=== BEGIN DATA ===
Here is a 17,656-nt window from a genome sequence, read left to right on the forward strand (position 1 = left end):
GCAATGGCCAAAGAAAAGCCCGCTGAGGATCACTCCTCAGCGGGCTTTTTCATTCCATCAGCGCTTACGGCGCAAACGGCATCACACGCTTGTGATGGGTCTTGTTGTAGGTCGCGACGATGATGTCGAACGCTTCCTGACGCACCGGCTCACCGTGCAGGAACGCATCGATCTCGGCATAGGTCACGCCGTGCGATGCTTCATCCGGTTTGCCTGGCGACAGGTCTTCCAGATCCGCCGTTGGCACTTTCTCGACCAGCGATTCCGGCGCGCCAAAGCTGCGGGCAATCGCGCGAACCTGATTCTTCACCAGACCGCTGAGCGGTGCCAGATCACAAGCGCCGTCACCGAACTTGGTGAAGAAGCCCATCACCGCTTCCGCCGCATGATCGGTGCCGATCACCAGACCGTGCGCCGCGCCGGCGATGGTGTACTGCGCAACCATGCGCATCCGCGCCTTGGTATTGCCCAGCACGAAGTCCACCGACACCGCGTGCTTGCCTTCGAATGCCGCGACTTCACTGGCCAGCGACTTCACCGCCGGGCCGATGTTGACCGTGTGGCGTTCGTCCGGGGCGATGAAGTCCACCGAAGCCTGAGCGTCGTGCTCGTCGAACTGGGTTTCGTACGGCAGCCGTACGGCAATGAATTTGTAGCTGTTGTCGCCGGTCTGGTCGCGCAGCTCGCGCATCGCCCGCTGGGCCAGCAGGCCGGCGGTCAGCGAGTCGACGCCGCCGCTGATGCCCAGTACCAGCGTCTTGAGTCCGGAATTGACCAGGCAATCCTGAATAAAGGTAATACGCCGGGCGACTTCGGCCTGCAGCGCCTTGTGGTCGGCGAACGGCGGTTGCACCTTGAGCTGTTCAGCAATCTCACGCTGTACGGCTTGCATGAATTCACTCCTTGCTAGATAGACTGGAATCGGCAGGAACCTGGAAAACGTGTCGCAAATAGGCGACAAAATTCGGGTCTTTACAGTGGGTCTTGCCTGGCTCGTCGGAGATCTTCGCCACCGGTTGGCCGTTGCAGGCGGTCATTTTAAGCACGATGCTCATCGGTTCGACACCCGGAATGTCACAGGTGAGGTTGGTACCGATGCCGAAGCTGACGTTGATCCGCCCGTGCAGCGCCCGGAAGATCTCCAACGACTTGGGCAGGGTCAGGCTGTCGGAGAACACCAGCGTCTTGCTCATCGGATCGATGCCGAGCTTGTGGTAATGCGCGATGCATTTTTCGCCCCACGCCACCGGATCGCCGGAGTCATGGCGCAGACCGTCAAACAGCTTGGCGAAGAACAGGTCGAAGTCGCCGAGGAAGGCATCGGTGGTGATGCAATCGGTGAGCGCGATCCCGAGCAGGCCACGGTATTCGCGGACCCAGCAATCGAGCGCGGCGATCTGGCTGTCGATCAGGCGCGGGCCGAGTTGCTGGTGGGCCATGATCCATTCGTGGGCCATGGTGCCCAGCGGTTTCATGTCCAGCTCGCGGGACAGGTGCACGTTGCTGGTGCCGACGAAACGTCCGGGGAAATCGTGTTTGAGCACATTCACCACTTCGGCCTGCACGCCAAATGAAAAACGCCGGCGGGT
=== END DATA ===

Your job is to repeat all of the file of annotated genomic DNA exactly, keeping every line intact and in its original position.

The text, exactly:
Here is a 17,656-nt window from a genome sequence, read left to right on the forward strand (position 1 = left end):
GCAATGGCCAAAGAAAAGCCCGCTGAGGATCACTCCTCAGCGGGCTTTTTCATTCCATCAGCGCTTACGGCGCAAACGGCATCACACGCTTGTGATGGGTCTTGTTGTAGGTCGCGACGATGATGTCGAACGCTTCCTGACGCACCGGCTCACCGTGCAGGAACGCATCGATCTCGGCATAGGTCACGCCGTGCGATGCTTCATCCGGTTTGCCTGGCGACAGGTCTTCCAGATCCGCCGTTGGCACTTTCTCGACCAGCGATTCCGGCGCGCCAAAGCTGCGGGCAATCGCGCGAACCTGATTCTTCACCAGACCGCTGAGCGGTGCCAGATCACAAGCGCCGTCACCGAACTTGGTGAAGAAGCCCATCACCGCTTCCGCCGCATGATCGGTGCCGATCACCAGACCGTGCGCCGCGCCGGCGATGGTGTACTGCGCAACCATGCGCATCCGCGCCTTGGTATTGCCCAGCACGAAGTCCACCGACACCGCGTGCTTGCCTTCGAATGCCGCGACTTCACTGGCCAGCGACTTCACCGCCGGGCCGATGTTGACCGTGTGGCGTTCGTCCGGGGCGATGAAGTCCACCGAAGCCTGAGCGTCGTGCTCGTCGAACTGGGTTTCGTACGGCAGCCGTACGGCAATGAATTTGTAGCTGTTGTCGCCGGTCTGGTCGCGCAGCTCGCGCATCGCCCGCTGGGCCAGCAGGCCGGCGGTCAGCGAGTCGACGCCGCCGCTGATGCCCAGTACCAGCGTCTTGAGTCCGGAATTGACCAGGCAATCCTGAATAAAGGTAATACGCCGGGCGACTTCGGCCTGCAGCGCCTTGTGGTCGGCGAACGGCGGTTGCACCTTGAGCTGTTCAGCAATCTCACGCTGTACGGCTTGCATGAATTCACTCCTTGCTAGATAGACTGGAATCGGCAGGAACCTGGAAAACGTGTCGCAAATAGGCGACAAAATTCGGGTCTTTACAGTGGGTCTTGCCTGGCTCGTCGGAGATCTTCGCCACCGGTTGGCCGTTGCAGGCGGTCATTTTAAGCACGATGCTCATCGGTTCGACACCCGGAATGTCACAGGTGAGGTTGGTACCGATGCCGAAGCTGACGTTGATCCGCCCGTGCAGCGCCCGGAAGATCTCCAACGACTTGGGCAGGGTCAGGCTGTCGGAGAACACCAGCGTCTTGCTCATCGGATCGATGCCGAGCTTGTGGTAATGCGCGATGCATTTTTCGCCCCACGCCACCGGATCGCCGGAGTCATGGCGCAGACCGTCAAACAGCTTGGCGAAGAACAGGTCGAAGTCGCCGAGGAAGGCATCGGTGGTGATGCAATCGGTGAGCGCGATCCCGAGCAGGCCACGGTATTCGCGGACCCAGCAATCGAGCGCGGCGATCTGGCTGTCGATCAGGCGCGGGCCGAGTTGCTGGTGGGCCATGATCCATTCGTGGGCCATGGTGCCCAGCGGTTTCATGTCCAGCTCGCGGGACAGGTGCACGTTGCTGGTGCCGACGAAACGTCCGGGGAAATCGTGTTTGAGCACATTCACCACTTCGGCCTGCACGCCAAATGAAAAACGCCGGCGGGT